The January BuildFax Housing Health Report (BHHR) revealed healthy growth across new and existing housing activity. Single-family housing authorizations increased 6.03% year over year but decreased 0.41% month over month, remaining relatively flat.
Existing housing activity, which encompasses maintenance and remodeling, which is a subset of maintenance that includes renovations, additions, and alterations, experienced moderate growth in January. This suggests that U.S. property risk is improving after slowing for a majority of 2019.
New and Existing Housing Supply
Continued increases across new and existing construction further confirm that 2019 may have been a correction from a white-hot market and now housing activity will stabilize in 2020.
New and Existing Housing Supply Activity, January 2020
- Single-family housing authorizations increased 6.03% year over year.
- Existing housing maintenance volume increased 5.67% year over year.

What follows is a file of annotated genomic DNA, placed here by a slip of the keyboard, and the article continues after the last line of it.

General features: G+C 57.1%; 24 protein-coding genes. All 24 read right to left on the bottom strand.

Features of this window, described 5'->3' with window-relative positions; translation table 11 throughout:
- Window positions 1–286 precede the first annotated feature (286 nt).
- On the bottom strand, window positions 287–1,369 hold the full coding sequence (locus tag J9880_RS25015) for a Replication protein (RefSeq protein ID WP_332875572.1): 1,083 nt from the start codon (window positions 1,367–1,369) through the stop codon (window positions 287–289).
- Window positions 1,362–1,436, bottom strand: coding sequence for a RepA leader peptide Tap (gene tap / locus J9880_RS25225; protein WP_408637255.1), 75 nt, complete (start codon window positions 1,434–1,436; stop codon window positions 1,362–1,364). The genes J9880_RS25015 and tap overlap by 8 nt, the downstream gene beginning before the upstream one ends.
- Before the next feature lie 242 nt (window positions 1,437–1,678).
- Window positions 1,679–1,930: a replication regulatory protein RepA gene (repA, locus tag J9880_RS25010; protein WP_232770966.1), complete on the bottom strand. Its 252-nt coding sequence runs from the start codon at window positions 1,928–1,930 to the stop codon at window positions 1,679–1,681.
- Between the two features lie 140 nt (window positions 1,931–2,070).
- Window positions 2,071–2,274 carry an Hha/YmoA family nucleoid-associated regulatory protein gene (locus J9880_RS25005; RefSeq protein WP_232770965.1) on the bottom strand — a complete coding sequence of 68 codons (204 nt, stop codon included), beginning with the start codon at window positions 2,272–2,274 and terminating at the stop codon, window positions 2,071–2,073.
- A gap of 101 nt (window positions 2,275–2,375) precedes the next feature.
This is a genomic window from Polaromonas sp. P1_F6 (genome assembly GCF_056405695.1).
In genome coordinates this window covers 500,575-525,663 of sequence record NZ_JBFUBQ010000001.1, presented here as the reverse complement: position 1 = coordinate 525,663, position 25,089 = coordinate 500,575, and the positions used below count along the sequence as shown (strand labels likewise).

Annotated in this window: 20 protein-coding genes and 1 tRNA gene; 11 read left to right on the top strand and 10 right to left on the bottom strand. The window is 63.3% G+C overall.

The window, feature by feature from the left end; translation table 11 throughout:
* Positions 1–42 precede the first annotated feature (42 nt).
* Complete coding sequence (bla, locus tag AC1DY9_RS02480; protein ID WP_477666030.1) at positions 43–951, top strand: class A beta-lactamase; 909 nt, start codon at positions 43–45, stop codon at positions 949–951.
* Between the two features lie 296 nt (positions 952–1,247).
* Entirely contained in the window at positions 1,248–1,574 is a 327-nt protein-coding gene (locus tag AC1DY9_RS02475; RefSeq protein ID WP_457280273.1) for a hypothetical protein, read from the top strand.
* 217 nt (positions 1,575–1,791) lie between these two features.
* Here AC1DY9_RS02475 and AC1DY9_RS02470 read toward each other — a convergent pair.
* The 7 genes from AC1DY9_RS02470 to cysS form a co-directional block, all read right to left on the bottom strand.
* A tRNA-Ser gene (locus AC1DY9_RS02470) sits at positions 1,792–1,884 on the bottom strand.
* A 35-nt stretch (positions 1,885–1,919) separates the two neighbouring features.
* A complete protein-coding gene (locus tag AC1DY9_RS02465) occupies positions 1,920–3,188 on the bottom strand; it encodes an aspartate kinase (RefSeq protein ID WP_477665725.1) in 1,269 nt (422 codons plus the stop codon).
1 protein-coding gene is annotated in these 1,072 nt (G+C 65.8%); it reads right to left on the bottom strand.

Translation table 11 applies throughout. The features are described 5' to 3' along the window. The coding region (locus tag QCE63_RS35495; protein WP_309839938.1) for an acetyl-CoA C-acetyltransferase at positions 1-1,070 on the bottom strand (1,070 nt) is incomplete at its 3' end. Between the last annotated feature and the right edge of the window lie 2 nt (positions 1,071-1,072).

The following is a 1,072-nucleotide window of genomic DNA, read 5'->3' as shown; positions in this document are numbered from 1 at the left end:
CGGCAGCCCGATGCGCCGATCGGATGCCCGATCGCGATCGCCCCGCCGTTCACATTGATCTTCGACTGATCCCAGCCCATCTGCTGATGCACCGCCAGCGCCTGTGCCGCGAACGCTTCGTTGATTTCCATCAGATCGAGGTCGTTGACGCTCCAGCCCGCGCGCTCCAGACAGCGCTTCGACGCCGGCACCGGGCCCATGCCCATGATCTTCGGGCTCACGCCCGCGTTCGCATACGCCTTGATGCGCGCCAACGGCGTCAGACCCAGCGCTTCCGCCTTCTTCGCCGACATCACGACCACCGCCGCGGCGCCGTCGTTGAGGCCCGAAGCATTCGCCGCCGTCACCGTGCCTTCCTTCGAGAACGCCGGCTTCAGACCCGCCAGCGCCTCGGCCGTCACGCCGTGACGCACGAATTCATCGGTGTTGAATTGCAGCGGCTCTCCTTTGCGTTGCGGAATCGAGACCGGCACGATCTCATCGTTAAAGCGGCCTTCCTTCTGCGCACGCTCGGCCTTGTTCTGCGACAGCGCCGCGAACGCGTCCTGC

- Existing housing remodel volume increased 2.02% year over year.
Learn more about January 2020 housing activity.
Metro Trend: Maintenance Rises While New Construction Falls
At the national level, housing activity has started out on strong footing. However, a deep dive into the top 10 most populous metro areas in the U.S. tells a more nuanced story. On a 12-month rolling basis, new construction, which encompasses both single- and multifamily housing authorizations, decreased across almost all ten major metros year over year.
In that same time period, however, metros also experienced substantial increases in maintenance. While the increases in maintenance may be attributed in part to homeowners feeling locked into their properties, this activity could also suggest homeowners are prepping their property for resale. Only two cities—Miami and Houston—experienced decreases, at 10.86% and 3.44%, respectively. These decreases may be a lingering effect of 2017’s Hurricanes Irma and Harvey, when property rebuilding lasted around a year on average.
Download the full report for a deep dive into metro-level housing activity and its implications for the 2020 housing market.